New Red Bull is no Angel

By Paul Gardner

The Red Bulls will be without Juan Pablo Angel next season, which is a pity -- they’re losing a hell of a player, a terrific goalscorer, and a class act, a real gentleman.

Do they know that? Does coach Hans Backe care? I ask because we now have confirmation of what sounded merely like a sick joke when it started to be rumored earlier in the year.

The news is that, instead of Angel, the Red Bulls are arranging to give us one Luke Rodgers. No one will have heard of Rodgers. Logical enough, for the guy has spent his 11-year pro career laboring in the lower levels of the English league.

Last April the word was going round that Rodgers was on his way, but then he ran into problems getting a work permit, and the move never happened.

Why would Rodgers have trouble getting a work permit? Well now, it seems the U.S. authorities found Rodgers’ lifestyle not to their liking -- he had been convicted of involvement in an October 2009 pub brawl in Nottingham. There had been other offenses in the past as well, including a criminal conviction dating back to 2002 when he set off a firework in a pub parking lot -- the firework hit a 14-year-old girl in the face and severely injured her.

But Rodgers has an English agent who dismisses all of that as just minor growing-up disturbances: “The incidents of the past were unfortunate and, in some ways, a young person doing silly things," says Mark Cartwright, "Luke has grown up 100 percent and now has a young daughter to look after, so yes, he has moved forward.”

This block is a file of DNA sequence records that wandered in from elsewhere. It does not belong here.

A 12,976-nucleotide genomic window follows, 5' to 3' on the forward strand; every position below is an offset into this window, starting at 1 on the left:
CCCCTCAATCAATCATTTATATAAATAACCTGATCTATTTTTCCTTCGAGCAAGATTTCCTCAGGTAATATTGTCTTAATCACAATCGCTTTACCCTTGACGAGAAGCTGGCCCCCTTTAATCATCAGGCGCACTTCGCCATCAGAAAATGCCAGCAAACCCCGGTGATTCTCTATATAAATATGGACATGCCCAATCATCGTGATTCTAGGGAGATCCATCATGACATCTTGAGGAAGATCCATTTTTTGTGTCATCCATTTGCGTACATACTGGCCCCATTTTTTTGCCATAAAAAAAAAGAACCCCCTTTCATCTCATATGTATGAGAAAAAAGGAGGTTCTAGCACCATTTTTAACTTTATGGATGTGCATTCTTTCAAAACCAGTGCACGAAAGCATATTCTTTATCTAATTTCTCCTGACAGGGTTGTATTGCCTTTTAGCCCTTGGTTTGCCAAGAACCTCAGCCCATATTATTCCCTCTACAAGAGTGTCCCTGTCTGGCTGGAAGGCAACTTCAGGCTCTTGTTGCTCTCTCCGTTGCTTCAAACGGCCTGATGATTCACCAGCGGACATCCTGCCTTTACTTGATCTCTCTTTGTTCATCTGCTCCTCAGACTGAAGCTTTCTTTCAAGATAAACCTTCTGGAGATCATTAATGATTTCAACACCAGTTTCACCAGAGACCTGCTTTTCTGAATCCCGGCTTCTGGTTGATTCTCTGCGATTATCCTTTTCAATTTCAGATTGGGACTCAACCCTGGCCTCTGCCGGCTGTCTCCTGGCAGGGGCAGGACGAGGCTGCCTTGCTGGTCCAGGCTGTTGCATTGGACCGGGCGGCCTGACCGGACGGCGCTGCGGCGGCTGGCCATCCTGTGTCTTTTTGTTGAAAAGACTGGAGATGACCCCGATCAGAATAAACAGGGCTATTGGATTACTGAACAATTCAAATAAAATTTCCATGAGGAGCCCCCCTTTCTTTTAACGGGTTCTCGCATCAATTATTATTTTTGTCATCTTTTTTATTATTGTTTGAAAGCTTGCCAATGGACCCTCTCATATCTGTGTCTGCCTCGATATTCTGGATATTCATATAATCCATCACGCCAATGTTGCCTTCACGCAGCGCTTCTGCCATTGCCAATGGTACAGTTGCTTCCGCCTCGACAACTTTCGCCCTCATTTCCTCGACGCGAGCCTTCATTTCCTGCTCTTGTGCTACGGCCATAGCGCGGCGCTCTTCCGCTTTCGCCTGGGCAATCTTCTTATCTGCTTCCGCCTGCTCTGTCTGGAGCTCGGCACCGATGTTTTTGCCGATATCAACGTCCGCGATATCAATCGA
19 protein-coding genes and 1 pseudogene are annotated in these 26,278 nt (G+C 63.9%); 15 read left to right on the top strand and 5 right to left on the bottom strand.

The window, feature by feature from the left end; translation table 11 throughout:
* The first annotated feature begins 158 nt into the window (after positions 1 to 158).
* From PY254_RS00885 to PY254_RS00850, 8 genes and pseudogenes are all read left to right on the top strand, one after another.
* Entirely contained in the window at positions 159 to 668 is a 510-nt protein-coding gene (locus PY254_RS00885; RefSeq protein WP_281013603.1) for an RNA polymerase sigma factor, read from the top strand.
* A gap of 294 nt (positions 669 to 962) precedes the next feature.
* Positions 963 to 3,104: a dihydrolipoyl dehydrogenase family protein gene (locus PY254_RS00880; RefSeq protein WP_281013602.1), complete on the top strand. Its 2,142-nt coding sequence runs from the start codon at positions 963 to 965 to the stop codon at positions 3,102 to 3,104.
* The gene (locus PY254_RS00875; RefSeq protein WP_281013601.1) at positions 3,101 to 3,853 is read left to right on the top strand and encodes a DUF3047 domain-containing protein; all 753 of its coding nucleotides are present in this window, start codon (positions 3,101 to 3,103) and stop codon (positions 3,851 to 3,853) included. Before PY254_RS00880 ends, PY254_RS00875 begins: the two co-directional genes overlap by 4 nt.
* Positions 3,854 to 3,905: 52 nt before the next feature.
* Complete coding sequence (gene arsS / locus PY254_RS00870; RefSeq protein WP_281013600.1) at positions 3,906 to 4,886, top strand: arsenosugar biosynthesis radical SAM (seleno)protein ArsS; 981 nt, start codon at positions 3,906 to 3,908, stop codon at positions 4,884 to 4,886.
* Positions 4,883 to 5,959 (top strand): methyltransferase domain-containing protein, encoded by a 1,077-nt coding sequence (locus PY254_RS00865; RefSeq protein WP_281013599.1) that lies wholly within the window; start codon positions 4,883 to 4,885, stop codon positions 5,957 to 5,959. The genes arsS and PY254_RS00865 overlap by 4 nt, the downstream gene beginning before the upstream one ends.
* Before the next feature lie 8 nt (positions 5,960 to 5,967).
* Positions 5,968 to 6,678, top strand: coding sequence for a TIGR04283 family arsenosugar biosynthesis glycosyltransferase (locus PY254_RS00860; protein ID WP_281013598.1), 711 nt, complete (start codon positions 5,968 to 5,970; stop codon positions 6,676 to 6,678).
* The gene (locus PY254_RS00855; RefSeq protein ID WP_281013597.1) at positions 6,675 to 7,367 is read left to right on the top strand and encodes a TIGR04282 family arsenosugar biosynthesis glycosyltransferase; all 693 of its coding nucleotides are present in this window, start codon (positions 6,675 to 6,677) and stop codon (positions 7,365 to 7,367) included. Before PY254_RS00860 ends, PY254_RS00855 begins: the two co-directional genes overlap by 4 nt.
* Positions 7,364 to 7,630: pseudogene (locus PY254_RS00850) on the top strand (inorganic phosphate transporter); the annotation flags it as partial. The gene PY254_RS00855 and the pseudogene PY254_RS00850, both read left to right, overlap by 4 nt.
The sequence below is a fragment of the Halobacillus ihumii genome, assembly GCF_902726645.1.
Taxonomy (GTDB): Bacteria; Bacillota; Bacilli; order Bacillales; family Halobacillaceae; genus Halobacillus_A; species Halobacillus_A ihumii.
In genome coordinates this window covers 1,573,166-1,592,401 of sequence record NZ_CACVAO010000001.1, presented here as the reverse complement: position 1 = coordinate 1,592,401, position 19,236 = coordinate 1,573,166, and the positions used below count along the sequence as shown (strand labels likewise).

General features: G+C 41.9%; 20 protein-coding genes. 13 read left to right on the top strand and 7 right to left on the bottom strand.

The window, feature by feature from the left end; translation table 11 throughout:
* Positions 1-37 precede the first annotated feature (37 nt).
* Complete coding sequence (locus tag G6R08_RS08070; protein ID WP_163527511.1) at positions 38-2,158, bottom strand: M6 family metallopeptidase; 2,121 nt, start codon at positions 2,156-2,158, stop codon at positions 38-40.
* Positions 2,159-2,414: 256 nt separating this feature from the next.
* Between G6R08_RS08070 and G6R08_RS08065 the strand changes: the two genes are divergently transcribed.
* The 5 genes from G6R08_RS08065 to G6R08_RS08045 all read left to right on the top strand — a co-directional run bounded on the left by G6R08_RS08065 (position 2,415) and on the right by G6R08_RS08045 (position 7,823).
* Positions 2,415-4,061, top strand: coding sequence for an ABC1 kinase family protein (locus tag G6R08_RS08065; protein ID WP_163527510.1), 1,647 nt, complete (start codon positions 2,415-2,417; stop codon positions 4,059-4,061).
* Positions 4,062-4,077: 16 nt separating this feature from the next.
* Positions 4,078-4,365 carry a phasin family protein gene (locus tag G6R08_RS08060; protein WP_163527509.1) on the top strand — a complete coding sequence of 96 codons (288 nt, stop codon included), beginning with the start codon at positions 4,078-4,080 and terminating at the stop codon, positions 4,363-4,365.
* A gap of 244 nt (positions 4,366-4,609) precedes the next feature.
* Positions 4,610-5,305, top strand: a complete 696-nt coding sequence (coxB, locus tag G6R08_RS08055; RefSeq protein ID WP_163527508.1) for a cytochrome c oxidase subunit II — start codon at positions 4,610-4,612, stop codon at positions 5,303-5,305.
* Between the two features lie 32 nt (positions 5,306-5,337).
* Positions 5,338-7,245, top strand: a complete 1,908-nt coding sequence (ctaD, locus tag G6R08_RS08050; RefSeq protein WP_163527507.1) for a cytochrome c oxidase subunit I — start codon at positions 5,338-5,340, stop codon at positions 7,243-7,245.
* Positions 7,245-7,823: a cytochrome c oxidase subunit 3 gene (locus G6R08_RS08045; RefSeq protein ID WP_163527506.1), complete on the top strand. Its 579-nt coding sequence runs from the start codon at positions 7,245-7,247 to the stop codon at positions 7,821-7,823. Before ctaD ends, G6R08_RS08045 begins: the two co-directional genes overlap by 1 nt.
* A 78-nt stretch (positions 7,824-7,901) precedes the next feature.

Well, that’s nice to know, though Cartwright’s labeling as part of “the past” an offense committed by Rodgers not much more than a year ago seems rather odd.

Whatever, the U.S. authorities have relented, and Rodgers now has his work permit. MLS itself presented a further possible obstacle -- though surely not a serious one. It’s difficult to imagine MLS taking Rodgers’ misdemeanors seriously -- after all, this is the league that was prepared to welcome the serially delinquent Paul Gascoigne back in 2002.

Even so, MLS has insisted on a “behavioral clause” being inserted in Rodgers’ contract. Difficult to know what that means, for MLS says merely that it does not discuss contract details -- though it did say that “similar” clauses have been used for other (unnamed) players in the past.

So Rodgers arrives with a less than ideal personal profile. That would be true whichever club he was joining -- but if the Red Bulls have any ambition to be the class of MLS -- and that is exactly the ambition they should have -- then this is a rotten move.

Time to listen to agent Cartwright again (Cartwright, as it happens, has already deposited a Brit player in MLS -- the technically challenged Chris Birchall at the Los Angeles Galaxy): “Luke won’t have any problem, in my opinion, adapting to the style of play in the MLS ... In fact, I believe -- with his style of play -- many defenses won’t know how to handle his strength and pace.”

Well, he would say something like that, wouldn’t he? But Rodgers’ scoring stats, 108 goals scored in 344 pro appearances, are pretty impressive ... at first glance.